The Rich History of The Del Frisco’s Collection
March 17, 2017
If you’ve visited one of the twelve (soon to be thirteen) Del Frisco’s nationwide, you know that much like our cuisine, our restaurants are big, bold and unparalleled. However, what you may not know is the rich history behind our four walls.
Located off Oak Street and tucked between luxury retail shops like Christian Louboutin and Tom Ford, Del Frisco’s in Chicago is more than just a pretty façade.
The restaurant occupies three stories of the historic Esquire Theater, which was designed by W.L. Pereira in 1938. The theater was a single auditorium with just over 1,400 seats and made its debut with the Operetta “The Firefly.”
While patrons visiting the Esquire Theater have upgraded from popcorn to hand-cut steaks and seafood, the remodeled space has deco-style theatrical touches – like old film reels transformed into lounge tabletops – that honor its history.
Fort Worth, Texas
Del Frisco’s is located near the world-famous Fort Worth Stockyards, but its rich history extends beyond the cattle drive. In the 1800s, the three-story building was one of the most popular destinations on what was once referred to as Hell’s Half Acre.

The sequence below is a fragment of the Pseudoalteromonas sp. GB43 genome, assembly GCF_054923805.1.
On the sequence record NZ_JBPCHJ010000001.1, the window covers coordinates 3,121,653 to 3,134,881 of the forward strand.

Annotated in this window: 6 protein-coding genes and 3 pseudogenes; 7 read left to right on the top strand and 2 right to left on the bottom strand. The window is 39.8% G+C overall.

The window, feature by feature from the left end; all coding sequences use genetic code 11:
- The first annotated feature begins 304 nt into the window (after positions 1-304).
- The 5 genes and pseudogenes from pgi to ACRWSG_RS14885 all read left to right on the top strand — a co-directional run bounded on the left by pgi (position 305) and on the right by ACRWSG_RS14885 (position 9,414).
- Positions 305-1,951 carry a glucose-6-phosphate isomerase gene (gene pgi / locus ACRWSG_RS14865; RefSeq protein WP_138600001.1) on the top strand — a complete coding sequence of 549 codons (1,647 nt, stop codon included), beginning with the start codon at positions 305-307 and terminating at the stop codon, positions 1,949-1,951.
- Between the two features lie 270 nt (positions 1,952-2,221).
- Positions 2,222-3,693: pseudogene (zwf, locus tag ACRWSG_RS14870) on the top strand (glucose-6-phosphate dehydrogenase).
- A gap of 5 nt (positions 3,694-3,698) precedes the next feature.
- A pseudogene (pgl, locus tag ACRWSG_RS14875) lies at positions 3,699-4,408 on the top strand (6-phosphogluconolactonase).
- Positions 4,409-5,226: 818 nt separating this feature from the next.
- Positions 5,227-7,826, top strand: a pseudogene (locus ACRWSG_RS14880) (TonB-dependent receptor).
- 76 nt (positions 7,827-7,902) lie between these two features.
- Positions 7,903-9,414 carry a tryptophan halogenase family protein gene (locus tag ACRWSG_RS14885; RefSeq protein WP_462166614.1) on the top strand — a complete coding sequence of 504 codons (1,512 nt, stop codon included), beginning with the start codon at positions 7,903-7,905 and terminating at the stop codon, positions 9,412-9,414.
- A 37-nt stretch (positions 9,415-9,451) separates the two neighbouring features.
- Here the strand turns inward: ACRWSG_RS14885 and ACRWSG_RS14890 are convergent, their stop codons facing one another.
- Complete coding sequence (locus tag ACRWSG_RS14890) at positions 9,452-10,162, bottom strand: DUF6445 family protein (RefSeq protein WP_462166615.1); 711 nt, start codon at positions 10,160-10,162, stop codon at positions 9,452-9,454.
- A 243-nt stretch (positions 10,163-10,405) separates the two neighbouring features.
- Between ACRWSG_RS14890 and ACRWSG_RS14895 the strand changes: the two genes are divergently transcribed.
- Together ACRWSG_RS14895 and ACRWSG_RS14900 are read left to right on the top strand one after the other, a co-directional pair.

Hell’s Half Acre was an area that contained saloons, brothels and gambling halls, and was rumored to be a favorite destination of Butch Cassidy, The Sundance Kid, Wyatt Earp and Doc Holiday. The building, now occupied by Del Frisco’s, was formerly a bathhouse frequented by cowboys passing through.
Along with the sheets of the original bath tiles still visible on the floor, Del Frisco’s 10,000-bottle wine cellars are stored within the original brick from the underground tunnels cowboys used to walk their cattle back home from the stockyards.
Built in the 1920s by Ritter & Shay, the ground floor of the historic Packard Building in Philadelphia, PA was home to First Pennsylvania Bank until it reopened as Del Frisco’s in 2008.
The building boasts marble columns, a two-story wine tower, sculpted ceilings and intricate ironwork– all of which are impressive on their own accord.
But perhaps, the most awe-inspiring feature is the intact underground bank vault. Inside the vault is a private dining room encased by glass wine cellars and adorned by a 13-ton metal door on the entrance.
Have you visited any of our historic locations? Tell us where you’ve dined in the comments.